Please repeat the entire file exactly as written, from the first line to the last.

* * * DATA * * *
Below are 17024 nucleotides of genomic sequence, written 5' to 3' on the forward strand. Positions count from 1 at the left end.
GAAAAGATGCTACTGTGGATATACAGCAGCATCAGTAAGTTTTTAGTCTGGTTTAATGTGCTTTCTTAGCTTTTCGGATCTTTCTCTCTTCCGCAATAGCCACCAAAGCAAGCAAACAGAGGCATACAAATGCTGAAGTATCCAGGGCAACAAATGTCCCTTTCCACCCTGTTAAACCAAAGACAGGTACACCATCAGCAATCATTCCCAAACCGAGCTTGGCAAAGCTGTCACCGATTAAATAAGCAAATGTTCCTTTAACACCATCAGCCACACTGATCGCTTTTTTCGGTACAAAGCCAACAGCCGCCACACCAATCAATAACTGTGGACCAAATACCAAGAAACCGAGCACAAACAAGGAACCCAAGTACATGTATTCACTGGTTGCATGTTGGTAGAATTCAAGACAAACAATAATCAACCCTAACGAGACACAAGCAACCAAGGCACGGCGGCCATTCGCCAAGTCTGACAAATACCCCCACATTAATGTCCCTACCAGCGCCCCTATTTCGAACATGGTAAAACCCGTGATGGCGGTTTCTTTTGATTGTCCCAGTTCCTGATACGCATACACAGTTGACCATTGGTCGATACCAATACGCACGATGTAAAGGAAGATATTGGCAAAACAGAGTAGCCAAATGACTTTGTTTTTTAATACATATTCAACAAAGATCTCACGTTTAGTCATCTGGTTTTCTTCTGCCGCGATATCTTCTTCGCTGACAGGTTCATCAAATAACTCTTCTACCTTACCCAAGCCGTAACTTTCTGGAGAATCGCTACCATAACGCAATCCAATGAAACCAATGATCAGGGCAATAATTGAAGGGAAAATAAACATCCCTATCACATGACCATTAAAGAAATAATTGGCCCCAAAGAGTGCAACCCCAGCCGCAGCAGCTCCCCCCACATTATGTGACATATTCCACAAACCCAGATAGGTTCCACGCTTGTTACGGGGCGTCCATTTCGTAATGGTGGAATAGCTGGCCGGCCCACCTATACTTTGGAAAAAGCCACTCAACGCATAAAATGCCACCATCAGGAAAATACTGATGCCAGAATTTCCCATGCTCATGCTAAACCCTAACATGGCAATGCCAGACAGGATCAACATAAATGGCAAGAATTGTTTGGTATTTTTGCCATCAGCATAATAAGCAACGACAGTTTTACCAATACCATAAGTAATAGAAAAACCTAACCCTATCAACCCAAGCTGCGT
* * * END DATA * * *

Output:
Below are 17024 nucleotides of genomic sequence, written 5' to 3' on the forward strand. Positions count from 1 at the left end.
GAAAAGATGCTACTGTGGATATACAGCAGCATCAGTAAGTTTTTAGTCTGGTTTAATGTGCTTTCTTAGCTTTTCGGATCTTTCTCTCTTCCGCAATAGCCACCAAAGCAAGCAAACAGAGGCATACAAATGCTGAAGTATCCAGGGCAACAAATGTCCCTTTCCACCCTGTTAAACCAAAGACAGGTACACCATCAGCAATCATTCCCAAACCGAGCTTGGCAAAGCTGTCACCGATTAAATAAGCAAATGTTCCTTTAACACCATCAGCCACACTGATCGCTTTTTTCGGTACAAAGCCAACAGCCGCCACACCAATCAATAACTGTGGACCAAATACCAAGAAACCGAGCACAAACAAGGAACCCAAGTACATGTATTCACTGGTTGCATGTTGGTAGAATTCAAGACAAACAATAATCAACCCTAACGAGACACAAGCAACCAAGGCACGGCGGCCATTCGCCAAGTCTGACAAATACCCCCACATTAATGTCCCTACCAGCGCCCCTATTTCGAACATGGTAAAACCCGTGATGGCGGTTTCTTTTGATTGTCCCAGTTCCTGATACGCATACACAGTTGACCATTGGTCGATACCAATACGCACGATGTAAAGGAAGATATTGGCAAAACAGAGTAGCCAAATGACTTTGTTTTTTAATACATATTCAACAAAGATCTCACGTTTAGTCATCTGGTTTTCTTCTGCCGCGATATCTTCTTCGCTGACAGGTTCATCAAATAACTCTTCTACCTTACCCAAGCCGTAACTTTCTGGAGAATCGCTACCATAACGCAATCCAATGAAACCAATGATCAGGGCAATAATTGAAGGGAAAATAAACATCCCTATCACATGACCATTAAAGAAATAATTGGCCCCAAAGAGTGCAACCCCAGCCGCAGCAGCTCCCCCCACATTATGTGACATATTCCACAAACCCAGATAGGTTCCACGCTTGTTACGGGGCGTCCATTTCGTAATGGTGGAATAGCTGGCCGGCCCACCTATACTTTGGAAAAAGCCACTCAACGCATAAAATGCCACCATCAGGAAAATACTGATGCCAGAATTTCCCATGCTCATGCTAAACCCTAACATGGCAATGCCAGACAGGATCAACATAAATGGCAAGAATTGTTTGGTATTTTTGCCATCAGCATAATAAGCAACGACAGTTTTACCAATACCATAAGTAATAGAAAAACCTAACCCTATCAACCCAAGCTGCGT